https://www.legacy.com/obituaries/twincities/obituary.aspx?n=gregory-alan-smith&pid=192923075Originally published by DK on May 28, 2019 at 2:09 pm
Sunshine on my shoulders makes me happy, sunshine in my eyes can make me cry…Originally published by DK on May 26, 2019 at 11:55 am
Still haven’t figured out this whole grieving thingOriginally published by DK on May 26, 2019 at 11:43 am
Some stuff from a cold, rainy Sunday afternoon in Minnesota:
- I feel like generational labels like Gen X and Millennial are a lazy way to stereotype, blame and criticize groups of people that would never be allowed based on traits other than birth year.
- On a related note, publications and organizations that use “X Under X” awards are really just ageist money grabs for additional advertising revenue.
- We really enjoyed BlacKkKlansman – MK couldn’t believe some people are actually like that in real life.
- Wasn’t sure the Falvey/Levine/Baldelli regime with the Twins would ever take hold, but wow, what a start to the season.
- Thought we’d be empty-nesters soon, but I’m starting to think you never really get to be empty-nesters.
- Looks like the WordPress 5.2 update might be secretly breaking things behind the scenes for some websites.
- The Black Course at Bethpage does appear to be Extremely Difficult.
Vegas next week – prepare for a wave of food and gaming pics here soon…Originally published by DK on May 19, 2019 at 2:39 pm
Tweet: In honor of Ride To Work Day, I passed 300 miles for the month (and can’t feel my fingertips)
In honor of Ride To Work Day, I passed 300 miles for the month (and can’t feel my fingertips)Originally published by DK on May 17, 2019 at 9:28 pm
https://theconcourse.deadspin.com/the-night-the-lights-went-out-1834298070Originally published by DK on May 17, 2019 at 10:31 am
It’s been quite an off-seasonOriginally published by DK on May 16, 2019 at 7:29 pm
Mom at DisneylandOriginally published by DK on May 12, 2019 at 1:53 pm
The way it goes is this: your mom has you, and then you have her. And even when she’s gone, you still have her. Magic. Have a happy day…Originally published by DK on May 12, 2019 at 10:03 am
As promised, a quick health update from the halls of Hennepin Healthcare. I’m still wearing my prism glasses to treat double vision, but ophthalmologist Dr. Amy Chang is happy with the progress so far. She has reduced the strength of the lens twice now and said I can stop bi-weekly occupational therapy after my next appointment later this week. The hope is still to get to no glasses by October, but surgical options remain available if it takes longer than that. I can read my phone without them now and my left eye is really good at seeing far away, while my right is better close up. This has been mildly annoying, but my first attempt at golf while wearing glasses went much better than expected.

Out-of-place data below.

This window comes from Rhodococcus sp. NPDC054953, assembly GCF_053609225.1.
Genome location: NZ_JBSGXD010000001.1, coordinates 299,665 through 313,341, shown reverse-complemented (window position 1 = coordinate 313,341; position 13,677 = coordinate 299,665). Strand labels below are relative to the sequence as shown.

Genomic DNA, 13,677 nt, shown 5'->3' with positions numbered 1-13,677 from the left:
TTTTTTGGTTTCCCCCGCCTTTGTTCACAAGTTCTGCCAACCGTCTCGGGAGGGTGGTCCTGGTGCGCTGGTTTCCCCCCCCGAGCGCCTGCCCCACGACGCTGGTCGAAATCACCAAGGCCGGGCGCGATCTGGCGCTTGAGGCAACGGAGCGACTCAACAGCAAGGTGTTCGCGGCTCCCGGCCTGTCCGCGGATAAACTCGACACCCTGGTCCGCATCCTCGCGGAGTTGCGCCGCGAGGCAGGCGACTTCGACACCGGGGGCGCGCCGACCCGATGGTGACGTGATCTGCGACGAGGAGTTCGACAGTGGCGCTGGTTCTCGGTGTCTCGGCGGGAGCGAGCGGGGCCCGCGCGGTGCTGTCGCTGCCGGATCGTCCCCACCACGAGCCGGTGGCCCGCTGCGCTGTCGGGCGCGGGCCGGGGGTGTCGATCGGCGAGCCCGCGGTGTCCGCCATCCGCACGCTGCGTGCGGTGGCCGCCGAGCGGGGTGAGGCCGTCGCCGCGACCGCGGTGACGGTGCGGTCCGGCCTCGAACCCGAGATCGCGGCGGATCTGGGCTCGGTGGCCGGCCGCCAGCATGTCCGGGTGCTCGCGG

Last week’s big news was a successful third cerebral angioplasty to assess the stent and arteries in my head. The procedure had more risk than I realized before getting there (about a 1% chance of the catheter breaking something loose that would cause a stroke), but vascular neurosurgeon Dr. Adam Khan calmly explained everything before I signed the release form. It really amazes me that they can run a tube up the 8mm-wide artery in my leg, past my heart, up to my brain, inject contrast and take an x-ray of the blood vessels in my head. Science, for the win!
With the stent looking good and no signs of other aneurysms, they took me off the blood thinner. Neurologist Dr. Ann Hoang-Tienor has been managing my seizure care, which consists of anti-seizure medication and a review of activities that may be dangerous. At our last appointment, the doctor reduced my dosage a second time (with a goal of eliminating it altogether). She also gave the green light to all outside activities (with the exception of swimming alone), so I purchased a new bike helmet and ordered a new bike that will hopefully arrive in time for the bike challenge at work. Still haven’t returned to any alcohol yet, but she said it would be OK to take it slow and see how my head reacts. I’ve never been a big drinker, but these six months have really revealed what a huge part alcohol plays in fine dining and in many social situations.